Over the decades, activists have won promises for reforms, committees have been created to monitor police, yet the apparent support of city leaders has not been enough to bring meaningful changes — in part because of limits baked into the city charter, union contract and state law.
Portland police officers’ union contract is set in stone for now. The City Council recently voted to maintain the status quo for the coming year, to give officials time to continue negotiations stalled by COVID-19.
But incremental changes have been made to state law this year. More may come in the special session that starts Monday. And voters will have a chance to rewrite parts of the city charter in November to add new police accountability measures.
That measure would add new power to a review process that presently allows police supervisors to overrule the recommendations made by the committees charged with investigating police misconduct.
If passed, a new board would be created to investigate deaths by police, discrimination, and law enforcement use of force. City Council would also have the power to discipline and fire officers — an authority that’s vested almost entirely in the police bureau right now.
“We have heard for years from community members that an independent police oversight body with real teeth is much needed, and right now we have the momentum and political power to turn that into reality,” City Commissioner Jo Ann Hardesty told OPB in an email in June. “There are many paths to police accountability, and I believe this is one of the pieces to the puzzle.”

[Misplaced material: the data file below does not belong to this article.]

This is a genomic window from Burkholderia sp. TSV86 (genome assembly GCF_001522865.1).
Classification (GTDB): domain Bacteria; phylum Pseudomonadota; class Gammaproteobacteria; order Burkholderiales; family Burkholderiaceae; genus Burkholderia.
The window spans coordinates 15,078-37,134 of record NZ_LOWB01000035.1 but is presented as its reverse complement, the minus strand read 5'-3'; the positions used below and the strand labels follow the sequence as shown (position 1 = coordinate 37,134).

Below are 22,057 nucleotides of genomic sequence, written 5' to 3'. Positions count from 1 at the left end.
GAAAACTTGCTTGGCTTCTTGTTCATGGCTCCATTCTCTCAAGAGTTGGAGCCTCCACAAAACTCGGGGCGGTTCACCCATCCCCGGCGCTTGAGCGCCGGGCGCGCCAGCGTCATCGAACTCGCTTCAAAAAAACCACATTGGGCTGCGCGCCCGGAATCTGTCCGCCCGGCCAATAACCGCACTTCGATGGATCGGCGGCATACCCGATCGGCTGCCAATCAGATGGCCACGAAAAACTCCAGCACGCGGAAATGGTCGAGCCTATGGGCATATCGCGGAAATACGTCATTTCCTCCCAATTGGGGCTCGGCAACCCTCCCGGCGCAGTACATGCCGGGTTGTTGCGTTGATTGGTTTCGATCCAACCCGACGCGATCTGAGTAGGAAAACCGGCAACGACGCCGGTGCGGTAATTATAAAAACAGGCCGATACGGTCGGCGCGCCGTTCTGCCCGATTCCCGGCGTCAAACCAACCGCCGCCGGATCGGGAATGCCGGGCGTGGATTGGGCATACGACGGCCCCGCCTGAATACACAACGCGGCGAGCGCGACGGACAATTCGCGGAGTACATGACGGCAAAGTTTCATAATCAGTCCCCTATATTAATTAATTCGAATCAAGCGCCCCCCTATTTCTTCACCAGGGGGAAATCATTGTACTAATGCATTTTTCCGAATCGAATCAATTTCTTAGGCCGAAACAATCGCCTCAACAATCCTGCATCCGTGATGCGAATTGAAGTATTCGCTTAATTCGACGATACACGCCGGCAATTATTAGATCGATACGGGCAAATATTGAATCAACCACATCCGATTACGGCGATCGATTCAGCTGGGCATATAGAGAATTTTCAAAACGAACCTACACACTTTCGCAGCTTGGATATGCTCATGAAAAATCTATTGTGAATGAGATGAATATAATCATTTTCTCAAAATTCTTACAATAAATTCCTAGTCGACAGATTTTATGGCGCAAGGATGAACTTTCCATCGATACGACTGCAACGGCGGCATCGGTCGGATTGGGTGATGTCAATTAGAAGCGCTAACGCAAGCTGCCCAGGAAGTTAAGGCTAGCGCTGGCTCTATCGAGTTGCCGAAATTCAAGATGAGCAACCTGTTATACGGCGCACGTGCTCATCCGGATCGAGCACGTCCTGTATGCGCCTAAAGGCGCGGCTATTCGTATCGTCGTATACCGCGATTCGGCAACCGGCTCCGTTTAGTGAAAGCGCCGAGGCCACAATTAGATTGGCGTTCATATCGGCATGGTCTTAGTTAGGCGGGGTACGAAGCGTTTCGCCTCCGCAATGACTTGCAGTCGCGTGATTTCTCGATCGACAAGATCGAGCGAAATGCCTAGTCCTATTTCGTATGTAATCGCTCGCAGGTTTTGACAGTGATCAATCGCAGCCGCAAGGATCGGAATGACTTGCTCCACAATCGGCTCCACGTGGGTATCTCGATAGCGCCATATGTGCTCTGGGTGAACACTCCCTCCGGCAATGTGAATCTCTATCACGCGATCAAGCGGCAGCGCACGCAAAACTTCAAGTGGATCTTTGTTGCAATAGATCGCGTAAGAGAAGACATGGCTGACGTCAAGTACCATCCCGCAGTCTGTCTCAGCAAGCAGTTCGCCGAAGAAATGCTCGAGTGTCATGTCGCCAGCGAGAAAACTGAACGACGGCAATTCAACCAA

Candace Avalos, who sits on the 11-member Citizen Review Committee presently charged with improving police accountability, testified in favor of the changes, saying Portland needs “truly independent review of the police to hold them accountable for the harm they cause the community.”
Oregon’s Legislature has also taken steps toward police reform. Under laws passed during an accelerated three-day special session in June:
- Police must now report misconduct by fellow officers, and take action to stop it when they can.
- The state has to keep records about police disciplinary actions at departments across Oregon, and law enforcement agencies must check these records when hiring.
- It’s harder for arbitrators to overturn police disciplinary findings, a change that police unions strongly opposed.